I'm a mom and work full-time. How I find time to read I'm not sure but I do. I have been reading ever since I can remember. I always find that if I'm not reading something, I feel empty. I recently bought an eReader so that I can ALWAYS have my library with me :-) Since I have been introduced to a number of different books since I bought my eReader, I thought it made sense to start a blog to share not only my love for reading with others, but also new and interesting reading material.
Aibileen is a black maid in 1962 Jackson, Mississippi, who's always taken orders quietly, but lately she's unable to hold her bitterness back. Her friend Minny has never held her tongue but now must somehow keep secrets about her employer that leave her speechless. White socialite Skeeter just graduated college. She's full of ambition, but without a husband, she's considered a failure. Together, these seemingly different women join together to write a tell-all book about work as a black maid in the South, that could forever alter their destinies and the life of a small town...
In all honesty, it took me two tries to read this book. The first time I tried reading it, I had to read it for an online book club. I couldn't get past the first chapter because of dialect the author used for the maid. Then this month my book club chose it for April. I don't want to say I felt obligated to read it because by no means was anyone forcing me to read the book. However, I felt I should because I was glad someone stepped out of the realm of YA and picked a book that could have turned out to have a rather controversial discussion. Boy am I glad I read it. For me there were a lot of laughs and could have been some tears. There were also times when I found myself getting upset but I had to remind myself that it's a book.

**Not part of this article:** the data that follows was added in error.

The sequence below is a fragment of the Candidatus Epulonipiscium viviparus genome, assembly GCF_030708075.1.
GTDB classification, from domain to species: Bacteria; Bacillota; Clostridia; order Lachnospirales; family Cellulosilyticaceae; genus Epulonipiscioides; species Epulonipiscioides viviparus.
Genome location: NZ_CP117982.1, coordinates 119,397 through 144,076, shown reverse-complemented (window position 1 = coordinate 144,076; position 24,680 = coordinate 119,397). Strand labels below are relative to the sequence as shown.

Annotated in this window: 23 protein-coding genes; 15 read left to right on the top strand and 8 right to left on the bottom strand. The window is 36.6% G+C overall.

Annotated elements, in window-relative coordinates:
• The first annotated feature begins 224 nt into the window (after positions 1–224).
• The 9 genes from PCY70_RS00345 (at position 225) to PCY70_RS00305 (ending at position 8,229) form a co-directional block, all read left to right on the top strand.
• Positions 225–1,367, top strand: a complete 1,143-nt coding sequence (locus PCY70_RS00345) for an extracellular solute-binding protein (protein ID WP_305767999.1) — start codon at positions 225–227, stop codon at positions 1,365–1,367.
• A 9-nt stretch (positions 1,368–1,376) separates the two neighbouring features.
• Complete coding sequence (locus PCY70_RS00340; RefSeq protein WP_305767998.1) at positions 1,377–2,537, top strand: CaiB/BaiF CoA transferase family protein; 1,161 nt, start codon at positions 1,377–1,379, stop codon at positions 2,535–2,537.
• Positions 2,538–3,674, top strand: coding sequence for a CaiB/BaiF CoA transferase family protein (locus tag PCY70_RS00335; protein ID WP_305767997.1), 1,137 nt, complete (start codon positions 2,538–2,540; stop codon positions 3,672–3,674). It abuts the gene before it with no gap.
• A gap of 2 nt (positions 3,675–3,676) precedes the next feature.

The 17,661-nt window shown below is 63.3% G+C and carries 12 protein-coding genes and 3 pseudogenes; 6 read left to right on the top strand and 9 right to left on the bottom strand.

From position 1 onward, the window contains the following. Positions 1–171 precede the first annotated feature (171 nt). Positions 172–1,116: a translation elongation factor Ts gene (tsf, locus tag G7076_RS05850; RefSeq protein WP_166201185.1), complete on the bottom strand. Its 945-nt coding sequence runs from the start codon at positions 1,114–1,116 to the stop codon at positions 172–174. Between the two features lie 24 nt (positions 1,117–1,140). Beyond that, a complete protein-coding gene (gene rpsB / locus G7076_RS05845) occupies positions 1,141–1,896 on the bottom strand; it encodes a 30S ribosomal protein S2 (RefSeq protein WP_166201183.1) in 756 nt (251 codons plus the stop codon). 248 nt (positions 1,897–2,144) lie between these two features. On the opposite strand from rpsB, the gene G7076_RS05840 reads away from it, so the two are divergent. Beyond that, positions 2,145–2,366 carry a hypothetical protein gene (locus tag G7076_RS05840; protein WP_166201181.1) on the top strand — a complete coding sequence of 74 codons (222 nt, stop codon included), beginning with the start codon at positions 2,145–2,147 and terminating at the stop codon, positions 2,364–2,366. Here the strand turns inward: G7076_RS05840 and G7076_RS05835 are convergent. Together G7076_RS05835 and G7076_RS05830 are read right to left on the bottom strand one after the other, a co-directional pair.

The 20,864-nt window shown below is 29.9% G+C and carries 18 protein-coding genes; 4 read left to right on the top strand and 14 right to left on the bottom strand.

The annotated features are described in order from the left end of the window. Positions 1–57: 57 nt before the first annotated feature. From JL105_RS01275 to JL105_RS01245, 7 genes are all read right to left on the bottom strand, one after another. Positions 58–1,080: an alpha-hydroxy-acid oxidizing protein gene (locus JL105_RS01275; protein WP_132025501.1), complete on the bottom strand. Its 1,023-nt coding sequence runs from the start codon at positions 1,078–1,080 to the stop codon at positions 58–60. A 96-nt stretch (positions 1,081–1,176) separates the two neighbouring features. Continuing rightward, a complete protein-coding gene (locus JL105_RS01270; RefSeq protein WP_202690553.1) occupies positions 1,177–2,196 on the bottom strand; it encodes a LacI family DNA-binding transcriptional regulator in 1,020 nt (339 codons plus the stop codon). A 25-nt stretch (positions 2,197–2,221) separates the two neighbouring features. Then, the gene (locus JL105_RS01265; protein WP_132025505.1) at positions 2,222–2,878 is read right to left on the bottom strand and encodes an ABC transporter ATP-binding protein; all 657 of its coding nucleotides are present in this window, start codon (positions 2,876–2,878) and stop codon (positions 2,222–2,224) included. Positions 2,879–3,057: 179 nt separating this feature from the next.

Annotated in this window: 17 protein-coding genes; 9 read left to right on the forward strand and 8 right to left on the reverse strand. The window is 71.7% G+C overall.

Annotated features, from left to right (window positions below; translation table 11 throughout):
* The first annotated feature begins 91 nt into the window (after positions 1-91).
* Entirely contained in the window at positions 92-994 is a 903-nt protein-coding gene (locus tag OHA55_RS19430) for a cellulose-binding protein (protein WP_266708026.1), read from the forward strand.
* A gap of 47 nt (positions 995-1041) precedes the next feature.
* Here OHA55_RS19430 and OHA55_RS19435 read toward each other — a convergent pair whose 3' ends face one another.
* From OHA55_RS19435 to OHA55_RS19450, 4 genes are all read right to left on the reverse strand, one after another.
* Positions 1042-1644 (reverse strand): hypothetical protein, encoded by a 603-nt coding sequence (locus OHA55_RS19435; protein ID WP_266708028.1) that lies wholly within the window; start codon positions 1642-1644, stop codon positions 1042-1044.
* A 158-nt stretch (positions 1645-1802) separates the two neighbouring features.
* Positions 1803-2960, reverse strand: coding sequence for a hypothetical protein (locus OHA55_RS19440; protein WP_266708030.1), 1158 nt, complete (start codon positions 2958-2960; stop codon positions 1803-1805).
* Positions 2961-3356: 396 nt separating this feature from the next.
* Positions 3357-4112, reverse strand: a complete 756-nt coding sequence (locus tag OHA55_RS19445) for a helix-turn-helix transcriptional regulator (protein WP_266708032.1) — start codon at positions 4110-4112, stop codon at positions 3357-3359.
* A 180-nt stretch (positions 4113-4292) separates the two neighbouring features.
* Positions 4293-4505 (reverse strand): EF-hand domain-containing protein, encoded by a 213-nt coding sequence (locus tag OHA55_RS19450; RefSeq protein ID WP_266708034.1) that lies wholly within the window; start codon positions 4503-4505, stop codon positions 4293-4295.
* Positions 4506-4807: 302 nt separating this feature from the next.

The funny thing about this book is that, I could somewhat relate to the ladies that had help. Growing up in Jamaica, my family had live-in help from the time I was 7 until I was 12 when my parents moved to the United States. It was definitely a different time then and I don't think my mother was mean but I could definitely relate to how much time the kids spent with the maids and how attached they become to them.
I found that The Help gave readers somewhat of a peek of what black domestics dealt with in the past. I'm not sure how brave they would have been back then to speak out, albeit supposedly anonymously, against their owners. Yes some of the stories were good and some not so good. Although the author wrote a fictional novel, I believe there is quite a bit of truth to it.
I think the story was very well written and provided great imagery. Although I had a hard time reading in the "voice" chosen for the first maid the first time around, I still felt like I was in the head of that character. I was able to picture everything in the story, from the kids, to bridge club, to the league meetings and even Ms. Hilly eating that pie...LOL.
I am hoping this author comes out with another novel sooner than later.
DISCLAIMER: I was in no way compensated to review this book. These are my opinions of a book in which I purchased on my own.